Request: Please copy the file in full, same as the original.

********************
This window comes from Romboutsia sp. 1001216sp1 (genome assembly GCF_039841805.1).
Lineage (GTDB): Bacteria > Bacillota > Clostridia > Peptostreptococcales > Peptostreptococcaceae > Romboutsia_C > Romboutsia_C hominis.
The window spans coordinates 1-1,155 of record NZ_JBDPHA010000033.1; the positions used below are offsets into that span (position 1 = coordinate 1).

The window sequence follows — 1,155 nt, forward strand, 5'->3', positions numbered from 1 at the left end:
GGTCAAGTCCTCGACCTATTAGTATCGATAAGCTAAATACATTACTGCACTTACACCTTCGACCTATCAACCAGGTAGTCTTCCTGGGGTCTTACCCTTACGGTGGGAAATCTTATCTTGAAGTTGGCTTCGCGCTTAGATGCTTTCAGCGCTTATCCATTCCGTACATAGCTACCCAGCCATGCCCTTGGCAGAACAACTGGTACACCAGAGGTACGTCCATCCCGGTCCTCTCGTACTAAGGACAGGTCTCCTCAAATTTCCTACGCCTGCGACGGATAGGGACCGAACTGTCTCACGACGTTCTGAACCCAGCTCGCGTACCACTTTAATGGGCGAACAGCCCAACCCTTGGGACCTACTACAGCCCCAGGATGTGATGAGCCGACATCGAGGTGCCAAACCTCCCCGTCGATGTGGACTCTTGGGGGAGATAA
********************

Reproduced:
This window comes from Romboutsia sp. 1001216sp1 (genome assembly GCF_039841805.1).
Lineage (GTDB): Bacteria > Bacillota > Clostridia > Peptostreptococcales > Peptostreptococcaceae > Romboutsia_C > Romboutsia_C hominis.
The window spans coordinates 1-1,155 of record NZ_JBDPHA010000033.1; the positions used below are offsets into that span (position 1 = coordinate 1).

The window sequence follows — 1,155 nt, forward strand, 5'->3', positions numbered from 1 at the left end:
GGTCAAGTCCTCGACCTATTAGTATCGATAAGCTAAATACATTACTGCACTTACACCTTCGACCTATCAACCAGGTAGTCTTCCTGGGGTCTTACCCTTACGGTGGGAAATCTTATCTTGAAGTTGGCTTCGCGCTTAGATGCTTTCAGCGCTTATCCATTCCGTACATAGCTACCCAGCCATGCCCTTGGCAGAACAACTGGTACACCAGAGGTACGTCCATCCCGGTCCTCTCGTACTAAGGACAGGTCTCCTCAAATTTCCTACGCCTGCGACGGATAGGGACCGAACTGTCTCACGACGTTCTGAACCCAGCTCGCGTACCACTTTAATGGGCGAACAGCCCAACCCTTGGGACCTACTACAGCCCCAGGATGTGATGAGCCGACATCGAGGTGCCAAACCTCCCCGTCGATGTGGACTCTTGGGGGAGATAA